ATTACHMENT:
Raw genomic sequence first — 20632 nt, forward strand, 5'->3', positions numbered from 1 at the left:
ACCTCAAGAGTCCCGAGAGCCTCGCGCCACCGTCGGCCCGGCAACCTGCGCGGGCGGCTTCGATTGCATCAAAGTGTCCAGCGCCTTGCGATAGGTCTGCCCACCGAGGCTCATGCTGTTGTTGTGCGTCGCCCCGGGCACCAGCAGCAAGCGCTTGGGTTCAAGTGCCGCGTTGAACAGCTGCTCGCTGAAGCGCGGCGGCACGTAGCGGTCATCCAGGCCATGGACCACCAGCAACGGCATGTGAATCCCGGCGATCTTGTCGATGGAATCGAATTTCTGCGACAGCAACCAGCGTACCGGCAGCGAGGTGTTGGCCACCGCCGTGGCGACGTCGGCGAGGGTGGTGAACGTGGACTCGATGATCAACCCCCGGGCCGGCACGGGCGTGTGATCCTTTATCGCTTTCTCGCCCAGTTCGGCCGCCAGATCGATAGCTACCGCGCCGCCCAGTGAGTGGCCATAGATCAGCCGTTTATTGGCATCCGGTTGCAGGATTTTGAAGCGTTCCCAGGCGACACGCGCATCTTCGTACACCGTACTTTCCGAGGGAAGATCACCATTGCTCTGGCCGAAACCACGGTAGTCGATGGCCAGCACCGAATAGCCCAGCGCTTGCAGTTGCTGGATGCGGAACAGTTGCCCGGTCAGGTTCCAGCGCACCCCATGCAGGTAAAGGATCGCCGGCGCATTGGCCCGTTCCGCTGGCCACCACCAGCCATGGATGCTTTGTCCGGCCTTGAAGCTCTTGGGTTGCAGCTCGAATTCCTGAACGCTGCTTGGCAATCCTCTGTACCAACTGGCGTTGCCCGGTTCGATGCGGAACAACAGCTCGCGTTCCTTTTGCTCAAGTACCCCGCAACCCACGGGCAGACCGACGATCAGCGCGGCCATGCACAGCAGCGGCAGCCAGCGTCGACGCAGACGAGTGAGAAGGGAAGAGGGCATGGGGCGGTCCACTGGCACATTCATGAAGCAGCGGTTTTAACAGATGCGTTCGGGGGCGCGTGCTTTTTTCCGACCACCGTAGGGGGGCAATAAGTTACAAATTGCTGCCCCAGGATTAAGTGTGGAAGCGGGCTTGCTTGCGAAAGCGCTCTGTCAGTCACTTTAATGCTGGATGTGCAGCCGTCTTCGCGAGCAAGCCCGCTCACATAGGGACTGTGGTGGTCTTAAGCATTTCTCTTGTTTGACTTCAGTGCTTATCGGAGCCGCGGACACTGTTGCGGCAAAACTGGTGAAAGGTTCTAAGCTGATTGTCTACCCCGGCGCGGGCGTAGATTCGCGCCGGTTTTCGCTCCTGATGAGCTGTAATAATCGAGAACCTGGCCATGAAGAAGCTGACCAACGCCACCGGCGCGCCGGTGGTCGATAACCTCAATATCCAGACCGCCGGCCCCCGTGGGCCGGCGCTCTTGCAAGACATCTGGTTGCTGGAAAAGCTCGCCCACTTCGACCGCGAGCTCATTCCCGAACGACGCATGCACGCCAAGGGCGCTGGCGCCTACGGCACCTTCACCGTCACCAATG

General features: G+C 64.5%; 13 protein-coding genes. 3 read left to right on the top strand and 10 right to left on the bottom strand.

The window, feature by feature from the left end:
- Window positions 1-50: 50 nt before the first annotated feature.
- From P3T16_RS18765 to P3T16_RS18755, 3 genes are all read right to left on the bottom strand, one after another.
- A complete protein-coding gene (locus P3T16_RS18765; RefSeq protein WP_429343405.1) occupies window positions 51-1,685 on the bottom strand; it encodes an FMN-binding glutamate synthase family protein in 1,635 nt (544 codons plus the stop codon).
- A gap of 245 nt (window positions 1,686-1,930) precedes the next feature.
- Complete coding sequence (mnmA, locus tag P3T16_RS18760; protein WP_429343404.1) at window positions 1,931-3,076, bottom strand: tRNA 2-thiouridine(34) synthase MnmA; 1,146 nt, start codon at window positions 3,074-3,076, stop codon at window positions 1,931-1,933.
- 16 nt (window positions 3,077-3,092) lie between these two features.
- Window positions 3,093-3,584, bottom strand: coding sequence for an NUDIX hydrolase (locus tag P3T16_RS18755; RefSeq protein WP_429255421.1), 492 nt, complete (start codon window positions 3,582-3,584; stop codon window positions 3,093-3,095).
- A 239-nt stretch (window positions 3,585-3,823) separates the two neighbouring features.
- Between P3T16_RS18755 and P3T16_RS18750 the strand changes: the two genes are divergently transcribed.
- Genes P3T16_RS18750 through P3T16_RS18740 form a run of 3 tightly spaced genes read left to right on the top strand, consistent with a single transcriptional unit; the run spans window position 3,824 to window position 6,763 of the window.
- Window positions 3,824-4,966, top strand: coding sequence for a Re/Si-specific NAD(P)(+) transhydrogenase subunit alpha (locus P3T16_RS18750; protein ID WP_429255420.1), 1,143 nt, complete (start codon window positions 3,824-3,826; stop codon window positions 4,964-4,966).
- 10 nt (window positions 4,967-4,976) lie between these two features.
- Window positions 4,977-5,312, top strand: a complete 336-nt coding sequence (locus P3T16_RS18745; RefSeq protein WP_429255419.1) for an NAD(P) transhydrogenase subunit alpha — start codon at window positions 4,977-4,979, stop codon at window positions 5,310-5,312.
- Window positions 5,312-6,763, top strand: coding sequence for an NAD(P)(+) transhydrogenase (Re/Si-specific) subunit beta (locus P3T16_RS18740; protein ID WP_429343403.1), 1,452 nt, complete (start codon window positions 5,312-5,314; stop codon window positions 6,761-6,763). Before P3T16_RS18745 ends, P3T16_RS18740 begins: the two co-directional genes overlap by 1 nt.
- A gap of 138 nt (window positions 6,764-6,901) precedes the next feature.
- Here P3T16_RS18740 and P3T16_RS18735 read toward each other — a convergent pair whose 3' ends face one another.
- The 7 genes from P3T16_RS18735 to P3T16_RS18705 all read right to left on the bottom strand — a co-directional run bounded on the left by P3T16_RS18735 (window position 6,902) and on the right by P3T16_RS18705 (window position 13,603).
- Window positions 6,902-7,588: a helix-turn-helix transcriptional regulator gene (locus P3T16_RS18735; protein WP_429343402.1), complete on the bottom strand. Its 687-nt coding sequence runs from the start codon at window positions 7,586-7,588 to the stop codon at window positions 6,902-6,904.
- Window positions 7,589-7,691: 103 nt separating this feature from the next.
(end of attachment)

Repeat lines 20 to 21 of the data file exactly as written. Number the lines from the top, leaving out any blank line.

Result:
- Here P3T16_RS18740 and P3T16_RS18735 read toward each other — a convergent pair whose 3' ends face one another.
- The 7 genes from P3T16_RS18735 to P3T16_RS18705 all read right to left on the bottom strand — a co-directional run bounded on the left by P3T16_RS18735 (window position 6,902) and on the right by P3T16_RS18705 (window position 13,603).